New-home sales solid, but supply, rising prices pull back pace

New-home sales remained solid in November, although persistently low inventory and rising home prices are starting to take their toll.

November sales of new single-family homes were at a seasonally adjusted annual rate of 841,000, according to the latest data from the U.S. Census Bureau and the Department of Housing and Urban Development. While that’s up 20.8% from November 2019’s seasonally adjusted pace, it’s down 11% from October.

Chuck Fowke, chairman of the National Association of Home Builders (NAHB), attributed the downshift to unsuitable supply and affordability concerns, with builders working to keep pace but contending with a shortage of lots, labor and building materials. With furious sales surpassing building, it was inevitable that new-home sales would see a slowdown, added NAHB chief economist Robert Dietz.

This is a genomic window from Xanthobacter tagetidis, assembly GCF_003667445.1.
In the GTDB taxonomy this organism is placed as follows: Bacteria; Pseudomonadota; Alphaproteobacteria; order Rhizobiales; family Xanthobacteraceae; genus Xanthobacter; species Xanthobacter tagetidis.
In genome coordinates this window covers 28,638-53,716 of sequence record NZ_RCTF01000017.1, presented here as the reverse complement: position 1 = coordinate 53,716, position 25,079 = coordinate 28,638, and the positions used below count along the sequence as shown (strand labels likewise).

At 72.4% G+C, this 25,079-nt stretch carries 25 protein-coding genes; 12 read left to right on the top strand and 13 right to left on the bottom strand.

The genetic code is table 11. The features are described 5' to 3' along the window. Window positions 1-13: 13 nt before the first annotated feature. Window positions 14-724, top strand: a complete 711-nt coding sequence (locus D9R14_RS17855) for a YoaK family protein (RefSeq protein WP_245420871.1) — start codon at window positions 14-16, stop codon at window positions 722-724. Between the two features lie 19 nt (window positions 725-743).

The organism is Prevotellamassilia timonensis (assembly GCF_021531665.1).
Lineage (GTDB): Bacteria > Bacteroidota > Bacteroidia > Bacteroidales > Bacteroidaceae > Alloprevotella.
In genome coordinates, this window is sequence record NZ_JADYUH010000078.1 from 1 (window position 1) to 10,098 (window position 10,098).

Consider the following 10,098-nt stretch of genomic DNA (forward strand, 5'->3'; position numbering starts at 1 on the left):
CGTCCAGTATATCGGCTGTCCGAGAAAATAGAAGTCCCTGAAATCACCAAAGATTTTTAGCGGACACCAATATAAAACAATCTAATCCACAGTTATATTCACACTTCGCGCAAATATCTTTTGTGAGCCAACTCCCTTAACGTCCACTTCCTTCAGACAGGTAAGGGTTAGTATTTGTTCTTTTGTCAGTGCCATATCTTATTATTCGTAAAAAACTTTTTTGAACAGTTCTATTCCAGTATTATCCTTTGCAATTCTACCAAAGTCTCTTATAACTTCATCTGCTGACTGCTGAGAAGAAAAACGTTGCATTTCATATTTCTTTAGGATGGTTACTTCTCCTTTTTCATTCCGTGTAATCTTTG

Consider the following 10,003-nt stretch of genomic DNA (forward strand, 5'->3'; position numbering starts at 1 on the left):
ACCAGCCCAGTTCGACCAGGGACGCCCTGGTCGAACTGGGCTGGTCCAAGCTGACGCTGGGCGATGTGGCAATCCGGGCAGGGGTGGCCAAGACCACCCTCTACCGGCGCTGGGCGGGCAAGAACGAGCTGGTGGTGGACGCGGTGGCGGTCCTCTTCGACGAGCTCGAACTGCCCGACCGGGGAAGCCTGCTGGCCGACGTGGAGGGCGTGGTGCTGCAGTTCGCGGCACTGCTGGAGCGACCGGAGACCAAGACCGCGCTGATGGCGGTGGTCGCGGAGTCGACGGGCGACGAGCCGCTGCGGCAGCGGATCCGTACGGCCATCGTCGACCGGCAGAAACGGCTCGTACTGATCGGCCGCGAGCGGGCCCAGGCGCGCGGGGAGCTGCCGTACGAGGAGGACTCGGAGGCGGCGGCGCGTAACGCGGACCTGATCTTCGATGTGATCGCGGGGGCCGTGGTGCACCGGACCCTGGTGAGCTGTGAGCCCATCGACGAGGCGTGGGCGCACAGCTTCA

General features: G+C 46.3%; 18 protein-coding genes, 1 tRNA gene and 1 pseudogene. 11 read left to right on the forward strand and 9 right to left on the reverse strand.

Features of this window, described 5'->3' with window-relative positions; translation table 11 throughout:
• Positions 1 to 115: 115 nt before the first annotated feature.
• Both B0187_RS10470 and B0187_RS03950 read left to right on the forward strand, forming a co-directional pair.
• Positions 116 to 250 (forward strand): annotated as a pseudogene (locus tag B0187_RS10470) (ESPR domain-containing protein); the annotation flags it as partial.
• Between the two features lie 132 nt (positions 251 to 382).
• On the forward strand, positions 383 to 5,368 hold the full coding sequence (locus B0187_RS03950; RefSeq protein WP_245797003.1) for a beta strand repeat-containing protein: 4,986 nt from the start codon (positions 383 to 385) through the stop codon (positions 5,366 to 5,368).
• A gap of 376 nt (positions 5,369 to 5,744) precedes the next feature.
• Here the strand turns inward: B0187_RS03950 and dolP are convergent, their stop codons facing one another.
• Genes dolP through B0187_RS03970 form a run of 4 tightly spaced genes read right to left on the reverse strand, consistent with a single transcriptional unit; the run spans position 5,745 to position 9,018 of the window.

“The home building industry saw a historic gap between the pace of new-home sales and construction of for-sale single-family housing this fall,” Dietz said. “As a result, the pace of new-home sales was expected to slow to allow construction to catch up.

“This appears to have occurred in November as inventory of completed, ready-to-occupy new homes was down 43% compared to November 2019 at just 43,000 homes nationwide.”

For-sale inventory at the end of November was at 286,000 units, a supply of 4.1 months at the current sales rate. That’s actually an improvement from the tight 3.3-month-supply posted in October, breaking a four-month streak of inventory under four months’ supply. Still, inventory remains at tenuously low levels, down 11.2% from November 2019.

New-home prices, meanwhile, continue to grow, with November’s median sales price at $335,300, up from $330,600 in October and $328,000 in November 2019.


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